By Martin Vogel
Nobody likes cuts. But is it too outlandish to see an upside to financial uncertainty? Perhaps not. Organisations that navigate the storms ahead may gain more autonomy to set their own destiny. A possible outcome could be that they reconnect with their fundamental purpose and refresh how they deliver value to audiences.
This may sound panglossian. In austerity, our energies concentrate simply on survival and the niceties of maintaining and delivering a vision recede to the sidelines. But it can be a mistake to treat the values that inform an organisation as too costly a luxury to merit attention at a time like this. Clarity about what an organisation exists to achieve is central to making good decisions in the face of challenge.
Even in good times, arts organisations can drift away from their purpose to pursue funding or revenue opportunities which may pull them away from their distinctive capabilities. Labour’s era of generous arts funding came with conditions relating to tangental benefits of the arts: social cohesion, inclusion, urban regeneration, tourism and the like. The arts prospered through being coaxed to channel effort on their instrumental value.
Hard times may allow more attention on the intrinsic value of the arts. Organisations that survive may enjoy more space to focus on their artistic mission with less jumping through non-cultural hoops.
Some arts leaders are hopeful that this could be the impact of the new funding regime for Arts Council England. Jonathan Heawood, of PEN, told The Guardian he found the new framework “more strategic” — less about bums on seats and more about supporting arts in a more general way. But with a shift towards annual funding awards, few organisations would be prudent to plan on sustained grants. It will be a more dynamic environment. If newcomers can break in with new ideas then others in receipt of funding can always be at risk of losing it.
The organisations that flourish through austerity will be those that can develop more entrepreneurial cultures which reduce their dependence on grants and seize the necessity to control their destiny. Martin Smith’s report for Arts & Business last summer, Arts Funding in a Cooler Climate, spelt out what this means: a focus on revenue generation, exploiting cultural assets, innovation to meet changing demand.
Smith points out that digital media and the quality of consumer technology are changing the way people engage with culture. The arts compete with immersive experiences that are readily accessible at home or on the move. But they are also able to realise new opportunities to deliver their creative vision, engage audiences and generate income.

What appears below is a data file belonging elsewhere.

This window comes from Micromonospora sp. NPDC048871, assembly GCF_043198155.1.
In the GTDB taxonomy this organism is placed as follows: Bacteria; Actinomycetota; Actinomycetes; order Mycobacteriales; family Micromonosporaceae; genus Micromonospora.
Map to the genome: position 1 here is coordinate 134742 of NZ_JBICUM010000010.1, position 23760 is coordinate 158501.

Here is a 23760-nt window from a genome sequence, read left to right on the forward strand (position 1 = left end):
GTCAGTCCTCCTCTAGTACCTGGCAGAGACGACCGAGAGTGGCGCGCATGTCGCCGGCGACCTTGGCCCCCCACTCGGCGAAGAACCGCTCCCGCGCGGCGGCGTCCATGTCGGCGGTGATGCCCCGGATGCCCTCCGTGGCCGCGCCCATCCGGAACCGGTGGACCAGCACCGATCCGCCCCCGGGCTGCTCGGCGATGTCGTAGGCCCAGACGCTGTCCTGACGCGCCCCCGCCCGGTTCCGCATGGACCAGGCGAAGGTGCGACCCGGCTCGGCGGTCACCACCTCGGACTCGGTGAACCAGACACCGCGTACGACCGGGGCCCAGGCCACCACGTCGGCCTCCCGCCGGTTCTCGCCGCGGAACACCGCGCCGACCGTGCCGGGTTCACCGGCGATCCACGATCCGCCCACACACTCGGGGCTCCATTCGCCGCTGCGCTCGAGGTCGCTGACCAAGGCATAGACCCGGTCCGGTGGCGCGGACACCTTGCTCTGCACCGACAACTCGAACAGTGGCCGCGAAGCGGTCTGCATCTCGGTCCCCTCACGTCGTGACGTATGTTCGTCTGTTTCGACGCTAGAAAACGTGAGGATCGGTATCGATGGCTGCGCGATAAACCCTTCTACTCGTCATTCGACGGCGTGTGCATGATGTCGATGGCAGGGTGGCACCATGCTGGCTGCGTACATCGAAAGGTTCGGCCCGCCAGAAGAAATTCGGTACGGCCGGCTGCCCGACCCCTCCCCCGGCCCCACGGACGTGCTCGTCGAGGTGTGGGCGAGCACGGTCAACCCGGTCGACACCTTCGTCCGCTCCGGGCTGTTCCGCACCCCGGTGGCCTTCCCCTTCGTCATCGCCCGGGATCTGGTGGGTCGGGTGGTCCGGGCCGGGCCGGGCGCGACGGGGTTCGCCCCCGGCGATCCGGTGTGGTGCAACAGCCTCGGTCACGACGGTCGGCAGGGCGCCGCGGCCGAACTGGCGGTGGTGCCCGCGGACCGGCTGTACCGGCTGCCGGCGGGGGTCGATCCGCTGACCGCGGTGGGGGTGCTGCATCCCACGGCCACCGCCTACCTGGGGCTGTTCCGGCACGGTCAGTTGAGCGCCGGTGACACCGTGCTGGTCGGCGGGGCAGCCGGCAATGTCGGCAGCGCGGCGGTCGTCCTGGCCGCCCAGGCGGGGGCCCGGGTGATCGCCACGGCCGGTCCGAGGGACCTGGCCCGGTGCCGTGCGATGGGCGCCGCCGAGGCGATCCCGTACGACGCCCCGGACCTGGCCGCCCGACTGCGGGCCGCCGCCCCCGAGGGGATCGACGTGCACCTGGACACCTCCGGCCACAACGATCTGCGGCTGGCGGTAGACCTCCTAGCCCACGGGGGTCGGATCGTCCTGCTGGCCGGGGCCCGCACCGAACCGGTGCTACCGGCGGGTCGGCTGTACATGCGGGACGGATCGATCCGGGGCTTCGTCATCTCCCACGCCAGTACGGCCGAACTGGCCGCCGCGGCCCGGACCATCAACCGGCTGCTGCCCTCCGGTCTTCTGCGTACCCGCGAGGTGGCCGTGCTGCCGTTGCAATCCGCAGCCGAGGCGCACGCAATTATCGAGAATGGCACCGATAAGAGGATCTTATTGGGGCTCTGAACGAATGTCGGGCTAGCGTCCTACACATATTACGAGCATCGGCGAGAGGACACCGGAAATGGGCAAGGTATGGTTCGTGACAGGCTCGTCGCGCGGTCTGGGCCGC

This can lead organisations into fundamentally different ways of presenting their art — live transmissions of theatre or opera performances to cinemas, or the exhibiting of art reproductions in incongruous places. Such initiatives can feel disorientating and remote from the organisation’s artistic purpose if they remove people from direct experience of the art.
This is why it is important to retain connection with the organisation’s underlying values, so that new initiatives are conceived as a way of refreshing the mission for a new era rather than a compromise. Becoming more enterprising need not entail dumbing down the artistic vision but does necessitate improved relevance to how people want to engage with culture.
The counter-intuitive insight is that an organisation’s autonomy to set its artistic destiny is realised by placing mastery of the art of management more firmly at the core of its operations. Again as Smith points out, the space that artistic directors enjoy to take creative risks is linked to the space afforded to management professionals to play their role.
This means respecting the contribution of, for example, marketing managers to the development of products to exploit new ways of reaching audiences. It means recognising the craft skills of internet practitioners as a new locus of creativity in the company. And it means looking to the finance director to guide the organisation to a strategic approach to risk management that informs programming with excellent audience insight so that commercially risky endeavours are balanced by bets that are safer for revenue generation.
From my work as a coach in arts organisations, I would say that most are fortunate to employ high calibre and committed management professionals. But many of these professionals struggle against a lack of understanding or respect for the potential contribution of their skills. Their ability to take the initiative is constrained compared with their counterparts in organisations outside the cultural sector.
If ever there was a time for the management professionals to step up and make the case for their capabilities, it is now. But austerity also demands that artistic professionals learn to respect all the talents on the team.
Originally published at Arts Professional.
Image courtesy Dan Taylor.